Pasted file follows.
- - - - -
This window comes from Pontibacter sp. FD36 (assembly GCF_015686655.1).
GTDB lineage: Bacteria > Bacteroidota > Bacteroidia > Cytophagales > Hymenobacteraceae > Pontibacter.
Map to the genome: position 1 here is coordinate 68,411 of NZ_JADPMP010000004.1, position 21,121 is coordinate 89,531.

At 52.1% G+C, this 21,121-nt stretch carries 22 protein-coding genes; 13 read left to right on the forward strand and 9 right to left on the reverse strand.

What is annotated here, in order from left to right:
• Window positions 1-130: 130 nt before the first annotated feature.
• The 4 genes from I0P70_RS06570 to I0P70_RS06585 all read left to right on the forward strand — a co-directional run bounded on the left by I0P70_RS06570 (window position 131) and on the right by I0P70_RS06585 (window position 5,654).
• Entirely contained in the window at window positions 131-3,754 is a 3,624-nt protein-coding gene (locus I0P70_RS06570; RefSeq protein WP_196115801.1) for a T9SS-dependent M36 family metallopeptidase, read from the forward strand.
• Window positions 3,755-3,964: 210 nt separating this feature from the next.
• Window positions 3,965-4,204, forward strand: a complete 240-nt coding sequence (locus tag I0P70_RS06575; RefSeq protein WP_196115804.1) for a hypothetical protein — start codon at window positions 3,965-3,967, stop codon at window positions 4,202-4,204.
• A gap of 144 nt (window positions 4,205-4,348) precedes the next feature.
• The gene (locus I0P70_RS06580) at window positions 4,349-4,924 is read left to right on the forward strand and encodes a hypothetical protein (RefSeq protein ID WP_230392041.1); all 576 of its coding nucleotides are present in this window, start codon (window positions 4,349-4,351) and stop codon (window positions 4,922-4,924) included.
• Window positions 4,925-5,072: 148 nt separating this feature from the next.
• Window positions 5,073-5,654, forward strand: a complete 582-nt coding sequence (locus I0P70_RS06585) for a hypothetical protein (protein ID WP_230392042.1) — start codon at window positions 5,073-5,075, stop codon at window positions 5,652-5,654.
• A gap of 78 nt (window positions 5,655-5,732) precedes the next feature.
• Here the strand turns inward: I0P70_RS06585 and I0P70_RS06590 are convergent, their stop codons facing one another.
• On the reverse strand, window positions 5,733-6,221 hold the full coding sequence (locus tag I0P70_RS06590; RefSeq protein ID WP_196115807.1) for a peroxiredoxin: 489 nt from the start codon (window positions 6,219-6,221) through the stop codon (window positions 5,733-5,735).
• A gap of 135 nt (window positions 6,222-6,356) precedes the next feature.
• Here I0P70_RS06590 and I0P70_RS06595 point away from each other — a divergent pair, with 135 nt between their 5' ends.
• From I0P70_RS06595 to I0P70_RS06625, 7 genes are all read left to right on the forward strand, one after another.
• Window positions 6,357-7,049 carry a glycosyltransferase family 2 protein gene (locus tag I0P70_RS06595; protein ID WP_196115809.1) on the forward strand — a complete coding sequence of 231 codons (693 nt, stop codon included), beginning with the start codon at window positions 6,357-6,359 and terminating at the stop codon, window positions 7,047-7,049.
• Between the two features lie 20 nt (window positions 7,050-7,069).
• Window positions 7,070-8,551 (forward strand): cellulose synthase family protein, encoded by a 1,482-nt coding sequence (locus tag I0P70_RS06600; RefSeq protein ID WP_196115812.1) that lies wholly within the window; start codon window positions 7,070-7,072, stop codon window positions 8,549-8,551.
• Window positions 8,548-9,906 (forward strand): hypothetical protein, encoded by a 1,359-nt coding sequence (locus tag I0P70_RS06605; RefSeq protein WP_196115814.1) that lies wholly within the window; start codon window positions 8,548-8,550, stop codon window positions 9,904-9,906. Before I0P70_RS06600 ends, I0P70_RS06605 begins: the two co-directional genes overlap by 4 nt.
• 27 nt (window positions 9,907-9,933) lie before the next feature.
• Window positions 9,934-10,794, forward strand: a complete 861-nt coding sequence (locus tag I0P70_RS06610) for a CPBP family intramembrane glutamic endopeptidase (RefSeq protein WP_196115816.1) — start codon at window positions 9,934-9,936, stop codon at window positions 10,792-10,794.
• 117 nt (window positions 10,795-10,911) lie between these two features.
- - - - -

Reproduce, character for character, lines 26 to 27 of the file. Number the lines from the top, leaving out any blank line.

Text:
• Window positions 9,934-10,794, forward strand: a complete 861-nt coding sequence (locus tag I0P70_RS06610) for a CPBP family intramembrane glutamic endopeptidase (RefSeq protein WP_196115816.1) — start codon at window positions 9,934-9,936, stop codon at window positions 10,792-10,794.
• 117 nt (window positions 10,795-10,911) lie between these two features.